Charles Rex Arbogast, Associated Press
CHICAGO — The Bears came out of hibernation too late behind a young quarterback. And it wasn't Jay Cutler, either.
Cutler was off target and out of sync, and the Chicago Bears simply ran out of magic Sunday, dropping the NFC championship game 21-14 to rival Green Bay at Soldier Field.
It was a bitter ending for a team that appeared to be coming apart midway through the season, only to go on a big run that led to the NFC North title and a first-round playoff bye.
The sight of Cutler on the sideline after he was replaced early in the third quarter by Todd Collins sent a shiver through the crowd on a cold day. Then again, what happened before that wasn't exactly warming them up.
The offense was sluggish and punchless all day.
It looked like offensive coordinator Mike Martz simply ran out of tricks against Dom Capers' defense before third-string quarterback Caleb Hanie led a comeback bid. Then again, what could Martz do with his starter like performing like this?
Not since high school had Cutler led a winning team, and in his first NFC championship game, he sure seemed jittery. He forced passes, threw off his back foot and wound up going 6 for 14 with 80 yards and an interception.
It was a sharp contrast from the previous game against Seattle, when Cutler joined Otto Graham as the only quarterbacks to throw for two touchdowns and run for two in a game.
He was on the sideline after the opening drive in the second half with an unspecified knee injury and the Bears trailing 14-0. It was not clear which knee he hurt or how it happened.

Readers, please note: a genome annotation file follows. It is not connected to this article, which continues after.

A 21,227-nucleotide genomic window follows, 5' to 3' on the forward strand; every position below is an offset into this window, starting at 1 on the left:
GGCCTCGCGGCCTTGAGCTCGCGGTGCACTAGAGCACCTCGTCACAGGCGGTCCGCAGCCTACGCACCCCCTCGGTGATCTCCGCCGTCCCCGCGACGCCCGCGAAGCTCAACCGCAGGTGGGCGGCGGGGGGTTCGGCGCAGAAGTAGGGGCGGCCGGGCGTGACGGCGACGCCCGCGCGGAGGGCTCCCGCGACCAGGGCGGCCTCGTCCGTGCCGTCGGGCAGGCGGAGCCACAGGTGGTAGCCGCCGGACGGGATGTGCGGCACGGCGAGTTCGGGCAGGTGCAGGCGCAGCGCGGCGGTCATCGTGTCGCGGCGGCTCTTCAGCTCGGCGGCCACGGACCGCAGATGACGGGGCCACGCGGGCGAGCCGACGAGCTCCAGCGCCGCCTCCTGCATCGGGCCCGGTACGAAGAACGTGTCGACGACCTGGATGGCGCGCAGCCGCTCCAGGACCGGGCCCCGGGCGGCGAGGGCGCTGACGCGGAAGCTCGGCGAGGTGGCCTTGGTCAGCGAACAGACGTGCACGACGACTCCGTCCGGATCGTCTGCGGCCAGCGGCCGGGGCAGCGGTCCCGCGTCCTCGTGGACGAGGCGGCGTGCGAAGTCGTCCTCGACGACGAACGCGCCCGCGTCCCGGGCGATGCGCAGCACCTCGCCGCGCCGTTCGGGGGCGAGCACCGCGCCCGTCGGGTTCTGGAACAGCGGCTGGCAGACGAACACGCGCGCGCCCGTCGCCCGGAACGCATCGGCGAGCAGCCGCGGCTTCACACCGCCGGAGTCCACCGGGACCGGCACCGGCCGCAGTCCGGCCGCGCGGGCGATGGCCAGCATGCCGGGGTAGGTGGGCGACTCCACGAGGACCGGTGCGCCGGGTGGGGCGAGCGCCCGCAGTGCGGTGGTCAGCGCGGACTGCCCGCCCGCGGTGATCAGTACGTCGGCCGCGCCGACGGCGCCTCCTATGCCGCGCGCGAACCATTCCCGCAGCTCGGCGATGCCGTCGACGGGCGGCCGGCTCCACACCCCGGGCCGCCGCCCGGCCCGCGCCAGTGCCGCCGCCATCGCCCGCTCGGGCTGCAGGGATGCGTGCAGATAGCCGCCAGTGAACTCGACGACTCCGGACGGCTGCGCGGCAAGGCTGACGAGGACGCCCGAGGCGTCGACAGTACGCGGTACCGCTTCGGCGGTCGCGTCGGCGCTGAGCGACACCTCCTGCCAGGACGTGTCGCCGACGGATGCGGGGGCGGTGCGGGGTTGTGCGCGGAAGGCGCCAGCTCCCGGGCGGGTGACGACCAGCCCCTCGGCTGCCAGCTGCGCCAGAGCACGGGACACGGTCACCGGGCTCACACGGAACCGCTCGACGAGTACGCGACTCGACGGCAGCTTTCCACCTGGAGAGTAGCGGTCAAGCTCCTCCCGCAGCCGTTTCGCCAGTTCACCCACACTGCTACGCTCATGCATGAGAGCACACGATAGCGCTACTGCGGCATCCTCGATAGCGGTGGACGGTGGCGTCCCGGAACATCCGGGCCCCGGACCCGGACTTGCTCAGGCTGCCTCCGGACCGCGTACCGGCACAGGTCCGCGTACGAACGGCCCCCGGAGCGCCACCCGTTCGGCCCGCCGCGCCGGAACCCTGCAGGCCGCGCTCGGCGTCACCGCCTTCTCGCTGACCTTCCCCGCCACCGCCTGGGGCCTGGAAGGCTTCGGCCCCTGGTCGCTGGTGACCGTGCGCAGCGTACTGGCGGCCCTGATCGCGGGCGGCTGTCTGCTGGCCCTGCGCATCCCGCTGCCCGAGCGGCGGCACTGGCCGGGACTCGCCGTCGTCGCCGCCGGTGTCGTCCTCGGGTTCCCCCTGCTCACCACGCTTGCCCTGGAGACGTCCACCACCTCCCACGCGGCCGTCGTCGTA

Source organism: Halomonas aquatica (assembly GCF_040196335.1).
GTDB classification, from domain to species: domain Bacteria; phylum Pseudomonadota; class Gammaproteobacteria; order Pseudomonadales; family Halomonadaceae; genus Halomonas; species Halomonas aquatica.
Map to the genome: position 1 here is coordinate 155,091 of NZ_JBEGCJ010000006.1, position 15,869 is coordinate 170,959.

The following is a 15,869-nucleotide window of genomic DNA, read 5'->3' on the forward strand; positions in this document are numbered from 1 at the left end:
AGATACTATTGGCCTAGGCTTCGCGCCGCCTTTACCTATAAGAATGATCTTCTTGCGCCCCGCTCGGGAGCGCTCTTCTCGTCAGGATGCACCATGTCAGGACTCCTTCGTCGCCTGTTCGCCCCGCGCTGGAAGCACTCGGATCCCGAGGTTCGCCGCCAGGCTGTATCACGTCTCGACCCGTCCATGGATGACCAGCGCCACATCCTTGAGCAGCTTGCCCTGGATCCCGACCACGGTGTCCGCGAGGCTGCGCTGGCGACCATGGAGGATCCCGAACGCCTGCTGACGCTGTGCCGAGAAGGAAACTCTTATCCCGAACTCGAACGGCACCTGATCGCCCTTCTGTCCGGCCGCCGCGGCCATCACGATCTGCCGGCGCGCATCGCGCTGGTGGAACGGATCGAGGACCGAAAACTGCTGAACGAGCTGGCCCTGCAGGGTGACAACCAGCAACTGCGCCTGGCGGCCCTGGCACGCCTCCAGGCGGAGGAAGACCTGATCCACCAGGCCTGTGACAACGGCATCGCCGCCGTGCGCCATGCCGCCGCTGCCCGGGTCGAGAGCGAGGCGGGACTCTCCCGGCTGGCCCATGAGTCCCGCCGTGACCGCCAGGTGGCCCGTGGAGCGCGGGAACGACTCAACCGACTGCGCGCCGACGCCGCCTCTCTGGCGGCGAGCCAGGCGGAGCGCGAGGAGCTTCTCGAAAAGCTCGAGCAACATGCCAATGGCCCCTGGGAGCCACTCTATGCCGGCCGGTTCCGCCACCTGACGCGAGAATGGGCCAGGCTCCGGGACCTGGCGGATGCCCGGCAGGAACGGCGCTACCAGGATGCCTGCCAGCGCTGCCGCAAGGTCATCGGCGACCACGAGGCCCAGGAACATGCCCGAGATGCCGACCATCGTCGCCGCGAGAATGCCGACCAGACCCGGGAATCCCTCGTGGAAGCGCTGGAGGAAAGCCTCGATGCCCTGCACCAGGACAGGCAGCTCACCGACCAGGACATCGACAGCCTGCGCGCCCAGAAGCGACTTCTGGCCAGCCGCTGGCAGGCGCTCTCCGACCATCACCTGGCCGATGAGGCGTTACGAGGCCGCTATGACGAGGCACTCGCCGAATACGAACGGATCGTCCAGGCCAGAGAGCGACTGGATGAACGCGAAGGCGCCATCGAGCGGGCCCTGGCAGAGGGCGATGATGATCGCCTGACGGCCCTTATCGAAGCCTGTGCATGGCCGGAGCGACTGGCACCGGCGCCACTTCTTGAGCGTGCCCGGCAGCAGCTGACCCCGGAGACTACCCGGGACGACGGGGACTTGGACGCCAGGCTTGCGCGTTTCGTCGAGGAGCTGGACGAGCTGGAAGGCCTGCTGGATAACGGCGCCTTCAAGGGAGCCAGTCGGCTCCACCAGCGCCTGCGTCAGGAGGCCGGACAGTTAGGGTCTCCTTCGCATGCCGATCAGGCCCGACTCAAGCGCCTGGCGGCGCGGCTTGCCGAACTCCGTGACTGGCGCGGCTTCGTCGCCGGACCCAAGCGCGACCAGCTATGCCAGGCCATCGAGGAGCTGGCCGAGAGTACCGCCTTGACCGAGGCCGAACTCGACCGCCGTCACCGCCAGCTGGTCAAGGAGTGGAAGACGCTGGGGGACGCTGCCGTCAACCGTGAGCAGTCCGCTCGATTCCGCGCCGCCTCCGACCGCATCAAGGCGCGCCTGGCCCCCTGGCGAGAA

The seldom used Collins lasted two possessions before third-stringer Hanie came on, and that's when the Bears got going.
An undrafted free agent out of Colorado State in 2008, he led the Bears on two fourth-quarter touchdown drives but also got picked off twice. B.J. Raji returned the first 18 yards for a touchdown, and Sam Shields sealed the win with an interception in the final minute.
These teams had met 181 teams and never had the stakes been higher. Only once had they played in the postseason, with the Bears winning at Wrigley Field in 1941, a week after the bombing of Pearl Harbor.
The odds that the Bears would even reach the playoffs this year seemed slim at best after they dropped three of four before their off week — an ominous sign for coach Lovie Smith, who was given orders to improve or else by ownership before the season. They were 4-3 and Cutler was getting knocked around like a human tackling dummy, but they used their time off well.
Martz committed to the run and the Bears won seven of eight before dropping the regular-season finale at Green Bay.
Along the way, Cutler seemed to answer critics who questioned whether he was capable of leading a winner. He did just that, up until the biggest game of his career with a shot at making it to the Super Bowl.
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